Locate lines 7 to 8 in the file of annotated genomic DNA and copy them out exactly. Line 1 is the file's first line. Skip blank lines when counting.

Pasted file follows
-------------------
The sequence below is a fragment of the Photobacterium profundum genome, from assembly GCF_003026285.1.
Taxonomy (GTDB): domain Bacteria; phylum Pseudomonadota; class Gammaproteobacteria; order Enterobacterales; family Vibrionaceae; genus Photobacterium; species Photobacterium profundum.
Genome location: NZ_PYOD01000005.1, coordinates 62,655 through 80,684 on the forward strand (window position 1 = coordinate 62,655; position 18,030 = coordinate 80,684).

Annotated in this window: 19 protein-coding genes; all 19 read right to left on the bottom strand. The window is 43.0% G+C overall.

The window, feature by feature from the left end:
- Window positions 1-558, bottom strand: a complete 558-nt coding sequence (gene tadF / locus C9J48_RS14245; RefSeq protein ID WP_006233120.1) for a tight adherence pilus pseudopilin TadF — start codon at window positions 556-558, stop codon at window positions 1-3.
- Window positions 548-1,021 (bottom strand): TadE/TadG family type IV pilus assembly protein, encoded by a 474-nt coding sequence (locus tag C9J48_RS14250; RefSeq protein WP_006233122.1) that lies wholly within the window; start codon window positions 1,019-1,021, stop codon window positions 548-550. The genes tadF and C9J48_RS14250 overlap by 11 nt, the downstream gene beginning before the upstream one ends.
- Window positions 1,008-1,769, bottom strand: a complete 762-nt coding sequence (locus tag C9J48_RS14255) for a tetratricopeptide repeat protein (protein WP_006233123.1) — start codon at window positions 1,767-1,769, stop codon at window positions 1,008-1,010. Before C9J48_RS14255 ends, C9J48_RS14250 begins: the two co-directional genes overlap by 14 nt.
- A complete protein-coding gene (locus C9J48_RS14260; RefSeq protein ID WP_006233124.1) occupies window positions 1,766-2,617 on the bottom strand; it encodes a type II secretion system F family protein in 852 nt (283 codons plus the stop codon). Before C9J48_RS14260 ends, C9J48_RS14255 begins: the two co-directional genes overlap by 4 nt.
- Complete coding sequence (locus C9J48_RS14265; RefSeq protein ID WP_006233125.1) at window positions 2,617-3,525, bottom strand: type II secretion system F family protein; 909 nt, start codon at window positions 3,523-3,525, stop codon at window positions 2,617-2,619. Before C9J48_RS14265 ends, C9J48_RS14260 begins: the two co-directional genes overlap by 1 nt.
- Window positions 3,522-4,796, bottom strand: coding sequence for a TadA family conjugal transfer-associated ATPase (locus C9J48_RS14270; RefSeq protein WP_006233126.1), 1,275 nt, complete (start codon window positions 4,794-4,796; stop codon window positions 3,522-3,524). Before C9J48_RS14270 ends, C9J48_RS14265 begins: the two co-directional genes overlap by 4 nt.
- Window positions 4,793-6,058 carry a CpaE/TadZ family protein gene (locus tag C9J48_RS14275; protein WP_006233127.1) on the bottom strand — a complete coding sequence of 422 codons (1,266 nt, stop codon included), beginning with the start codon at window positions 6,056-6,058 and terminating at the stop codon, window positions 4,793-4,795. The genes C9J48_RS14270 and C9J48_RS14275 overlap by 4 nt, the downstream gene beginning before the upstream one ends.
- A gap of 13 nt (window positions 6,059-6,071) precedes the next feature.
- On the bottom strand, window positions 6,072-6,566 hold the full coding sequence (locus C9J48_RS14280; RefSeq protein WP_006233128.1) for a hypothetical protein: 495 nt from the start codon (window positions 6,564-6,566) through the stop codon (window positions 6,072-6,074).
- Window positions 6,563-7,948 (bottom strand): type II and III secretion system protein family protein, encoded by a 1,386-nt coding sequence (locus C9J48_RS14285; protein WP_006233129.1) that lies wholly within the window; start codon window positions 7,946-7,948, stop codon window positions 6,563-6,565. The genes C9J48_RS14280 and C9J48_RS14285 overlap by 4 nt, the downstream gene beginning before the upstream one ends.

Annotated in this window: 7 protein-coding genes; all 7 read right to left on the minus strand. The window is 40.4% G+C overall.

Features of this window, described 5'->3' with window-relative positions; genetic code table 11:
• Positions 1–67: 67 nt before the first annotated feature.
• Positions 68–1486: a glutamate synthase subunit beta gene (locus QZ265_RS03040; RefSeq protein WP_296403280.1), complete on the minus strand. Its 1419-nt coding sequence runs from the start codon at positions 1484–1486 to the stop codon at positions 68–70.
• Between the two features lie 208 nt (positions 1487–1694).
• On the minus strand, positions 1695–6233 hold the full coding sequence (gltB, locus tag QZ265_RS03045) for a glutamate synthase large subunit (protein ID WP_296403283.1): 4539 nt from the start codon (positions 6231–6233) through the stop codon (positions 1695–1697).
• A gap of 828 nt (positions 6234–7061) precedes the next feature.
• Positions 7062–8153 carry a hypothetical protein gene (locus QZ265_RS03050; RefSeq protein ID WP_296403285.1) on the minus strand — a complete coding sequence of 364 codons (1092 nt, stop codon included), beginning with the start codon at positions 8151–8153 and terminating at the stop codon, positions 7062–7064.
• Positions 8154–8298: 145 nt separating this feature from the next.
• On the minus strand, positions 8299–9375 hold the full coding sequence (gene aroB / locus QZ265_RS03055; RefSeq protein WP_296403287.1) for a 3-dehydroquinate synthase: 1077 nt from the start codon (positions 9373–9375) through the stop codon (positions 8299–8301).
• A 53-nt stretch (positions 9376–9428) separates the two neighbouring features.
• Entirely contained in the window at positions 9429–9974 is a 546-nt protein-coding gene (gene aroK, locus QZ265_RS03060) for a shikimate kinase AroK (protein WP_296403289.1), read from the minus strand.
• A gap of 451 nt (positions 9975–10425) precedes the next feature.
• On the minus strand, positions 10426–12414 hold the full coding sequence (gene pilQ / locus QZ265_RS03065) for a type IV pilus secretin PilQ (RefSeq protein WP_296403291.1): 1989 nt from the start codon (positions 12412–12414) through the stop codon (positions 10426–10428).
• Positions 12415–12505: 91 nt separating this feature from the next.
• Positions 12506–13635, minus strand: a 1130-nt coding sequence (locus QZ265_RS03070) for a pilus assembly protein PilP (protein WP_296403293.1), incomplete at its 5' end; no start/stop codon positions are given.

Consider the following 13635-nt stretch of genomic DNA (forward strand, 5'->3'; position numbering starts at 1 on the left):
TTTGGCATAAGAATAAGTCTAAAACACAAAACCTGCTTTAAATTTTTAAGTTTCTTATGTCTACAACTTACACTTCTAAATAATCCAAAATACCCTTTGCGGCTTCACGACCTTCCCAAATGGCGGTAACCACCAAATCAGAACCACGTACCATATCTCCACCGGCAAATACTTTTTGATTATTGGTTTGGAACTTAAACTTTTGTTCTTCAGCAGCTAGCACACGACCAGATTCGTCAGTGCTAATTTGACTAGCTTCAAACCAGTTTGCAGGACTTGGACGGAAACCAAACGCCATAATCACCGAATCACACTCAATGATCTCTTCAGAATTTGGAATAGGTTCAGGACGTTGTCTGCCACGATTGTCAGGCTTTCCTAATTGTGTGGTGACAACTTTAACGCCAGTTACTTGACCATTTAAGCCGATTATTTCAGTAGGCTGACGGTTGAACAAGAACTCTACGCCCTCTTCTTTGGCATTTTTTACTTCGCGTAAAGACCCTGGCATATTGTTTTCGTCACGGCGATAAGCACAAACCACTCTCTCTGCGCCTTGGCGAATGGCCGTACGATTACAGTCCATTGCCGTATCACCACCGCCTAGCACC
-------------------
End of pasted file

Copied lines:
- Window positions 548-1,021 (bottom strand): TadE/TadG family type IV pilus assembly protein, encoded by a 474-nt coding sequence (locus tag C9J48_RS14250; RefSeq protein WP_006233122.1) that lies wholly within the window; start codon window positions 1,019-1,021, stop codon window positions 548-550. The genes tadF and C9J48_RS14250 overlap by 11 nt, the downstream gene beginning before the upstream one ends.
- Window positions 1,008-1,769, bottom strand: a complete 762-nt coding sequence (locus tag C9J48_RS14255) for a tetratricopeptide repeat protein (protein WP_006233123.1) — start codon at window positions 1,767-1,769, stop codon at window positions 1,008-1,010. Before C9J48_RS14255 ends, C9J48_RS14250 begins: the two co-directional genes overlap by 14 nt.